You Are At: AllSands Home > Hobbies > Elderly drivers: what are the dangers?
There was an award-winning movie some years back called Driving Miss Daisy. It was all about a proud, elderly lady who could no longer drive. After unsuccessful attempts at public transportation, her son hires a chauffeur to solve the problem. The arrangement forged an unlikely, yet touching friendship between the driver and his passenger. Such is life in the movies. However, for most seniors, hiring a personal chauffeur is not an option.

American society is undergoing a major demographic transformation, which is resulting in a larger proportion of older individuals in the population. Recent travel surveys, from the past fifteen years, show an increasing number of older people are currently licensed to drive. These drivers are behind the wheel more than their counterparts of fifteen years ago. Some believe this demographic change, called the "graying of America", coupled with the increasing mobility of the older population poses a serious highway safety issue. The major concerns are the identification of "high-risk" older drivers and the establishment of licensing guidelines.

However, legislative attempts to add to the testing requirements for older drivers have met with opposition from senior groups such as AARP. Additional driving tests for the elderly continues to be a highly controversial topic around the nation. Senior-advocacy groups have pushed state lawmakers to defeat age-based driving bills in both Florida and Texas.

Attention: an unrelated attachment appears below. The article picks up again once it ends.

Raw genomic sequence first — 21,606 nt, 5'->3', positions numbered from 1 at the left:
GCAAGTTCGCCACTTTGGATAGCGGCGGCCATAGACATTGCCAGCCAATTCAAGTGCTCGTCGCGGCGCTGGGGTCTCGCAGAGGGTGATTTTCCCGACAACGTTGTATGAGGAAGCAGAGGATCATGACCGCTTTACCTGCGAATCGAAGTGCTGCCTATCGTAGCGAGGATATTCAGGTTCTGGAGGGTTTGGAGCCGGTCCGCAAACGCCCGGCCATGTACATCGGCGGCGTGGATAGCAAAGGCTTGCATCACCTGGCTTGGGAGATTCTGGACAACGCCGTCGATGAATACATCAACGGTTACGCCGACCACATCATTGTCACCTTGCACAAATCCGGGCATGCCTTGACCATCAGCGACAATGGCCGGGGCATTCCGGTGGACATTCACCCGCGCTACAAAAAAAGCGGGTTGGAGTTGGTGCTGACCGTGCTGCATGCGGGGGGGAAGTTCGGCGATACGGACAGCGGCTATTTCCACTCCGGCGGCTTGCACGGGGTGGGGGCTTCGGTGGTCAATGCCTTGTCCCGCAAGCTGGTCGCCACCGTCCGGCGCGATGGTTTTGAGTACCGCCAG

Research has shown everyone ages differently and growing old does not necessarily mean a person becomes a safety hazard on the road. Much depends on the person's physical and mental health as the years pass. Studies have shown a direct link between the kinds of driving problems experienced by older motorists and the physical changes that can occur in all older persons.

According to AARP, about thirty percent of those over age 65 are hearing impaired. The ability to hear is more important to driving than most people realize. Hearing can warn a driver of danger signals like the sound of sirens, horns, or screeching tires. There are occasions when a driver can hear a car but can't see it because of a blind spot. Good hearing helps drivers to be sensitive to what is happening on the roadways around them.

The increasing prevalence of chronic diseases in the elderly may complicate driving. Arthritis or changes in posture may make it difficult for a senior to operate the vehicle properly. Reduced muscle strength or loss of coordination due to such conditions as Parkinson's disease can also limit driving ability.

Seniors often take several prescriptions at one time and side effects or drug interactions can effect driving. A class of medications commonly taken by the elderly to treat insomnia and anxiety may put them at greater risk for motor vehicle accidents, according to a Canadian study.